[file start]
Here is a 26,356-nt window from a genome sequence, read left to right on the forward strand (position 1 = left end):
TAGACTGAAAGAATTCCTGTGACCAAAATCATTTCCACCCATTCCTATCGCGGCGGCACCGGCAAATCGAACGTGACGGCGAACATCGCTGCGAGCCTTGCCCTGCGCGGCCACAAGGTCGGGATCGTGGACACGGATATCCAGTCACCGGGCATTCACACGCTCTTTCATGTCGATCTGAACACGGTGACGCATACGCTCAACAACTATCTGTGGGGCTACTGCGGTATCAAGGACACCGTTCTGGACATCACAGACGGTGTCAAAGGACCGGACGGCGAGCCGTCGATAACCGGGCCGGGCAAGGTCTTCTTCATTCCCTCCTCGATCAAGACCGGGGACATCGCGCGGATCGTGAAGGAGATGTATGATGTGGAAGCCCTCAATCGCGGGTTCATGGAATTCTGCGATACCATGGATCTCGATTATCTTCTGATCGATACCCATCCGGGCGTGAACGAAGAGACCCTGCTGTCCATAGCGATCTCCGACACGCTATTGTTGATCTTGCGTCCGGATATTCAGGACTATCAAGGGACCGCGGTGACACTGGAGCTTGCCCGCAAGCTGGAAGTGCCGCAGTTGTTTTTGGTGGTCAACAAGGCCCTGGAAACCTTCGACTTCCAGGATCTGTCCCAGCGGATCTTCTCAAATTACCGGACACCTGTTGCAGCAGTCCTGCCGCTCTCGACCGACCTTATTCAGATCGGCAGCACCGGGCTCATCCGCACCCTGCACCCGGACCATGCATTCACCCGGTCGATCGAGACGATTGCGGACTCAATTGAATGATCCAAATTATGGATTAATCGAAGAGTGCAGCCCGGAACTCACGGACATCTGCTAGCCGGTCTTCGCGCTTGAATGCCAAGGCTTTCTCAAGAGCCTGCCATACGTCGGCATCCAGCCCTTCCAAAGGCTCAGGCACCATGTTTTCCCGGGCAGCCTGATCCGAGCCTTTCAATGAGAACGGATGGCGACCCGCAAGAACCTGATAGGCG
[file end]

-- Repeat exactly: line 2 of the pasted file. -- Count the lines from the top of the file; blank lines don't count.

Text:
TAGACTGAAAGAATTCCTGTGACCAAAATCATTTCCACCCATTCCTATCGCGGCGGCACCGGCAAATCGAACGTGACGGCGAACATCGCTGCGAGCCTTGCCCTGCGCGGCCACAAGGTCGGGATCGTGGACACGGATATCCAGTCACCGGGCATTCACACGCTCTTTCATGTCGATCTGAACACGGTGACGCATACGCTCAACAACTATCTGTGGGGCTACTGCGGTATCAAGGACACCGTTCTGGACATCACAGACGGTGTCAAAGGACCGGACGGCGAGCCGTCGATAACCGGGCCGGGCAAGGTCTTCTTCATTCCCTCCTCGATCAAGACCGGGGACATCGCGCGGATCGTGAAGGAGATGTATGATGTGGAAGCCCTCAATCGCGGGTTCATGGAATTCTGCGATACCATGGATCTCGATTATCTTCTGATCGATACCCATCCGGGCGTGAACGAAGAGACCCTGCTGTCCATAGCGATCTCCGACACGCTATTGTTGATCTTGCGTCCGGATATTCAGGACTATCAAGGGACCGCGGTGACACTGGAGCTTGCCCGCAAGCTGGAAGTGCCGCAGTTGTTTTTGGTGGTCAACAAGGCCCTGGAAACCTTCGACTTCCAGGATCTGTCCCAGCGGATCTTCTCAAATTACCGGACACCTGTTGCAGCAGTCCTGCCGCTCTCGACCGACCTTATTCAGATCGGCAGCACCGGGCTCATCCGCACCCTGCACCCGGACCATGCATTCACCCGGTCGATCGAGACGATTGCGGACTCAATTGAATGATCCAAATTATGGATTAATCGAAGAGTGCAGCCCGGAACTCACGGACATCTGCTAGCCGGTCTTCGCGCTTGAATGCCAAGGCTTTCTCAAGAGCCTGCCATACGTCGGCATCCAGCCCTTCCAAAGGCTCAGGCACCATGTTTTCCCGGGCAGCCTGATCCGAGCCTTTCAATGAGAACGGATGGCGACCCGCAAGAACCTGATAGGCG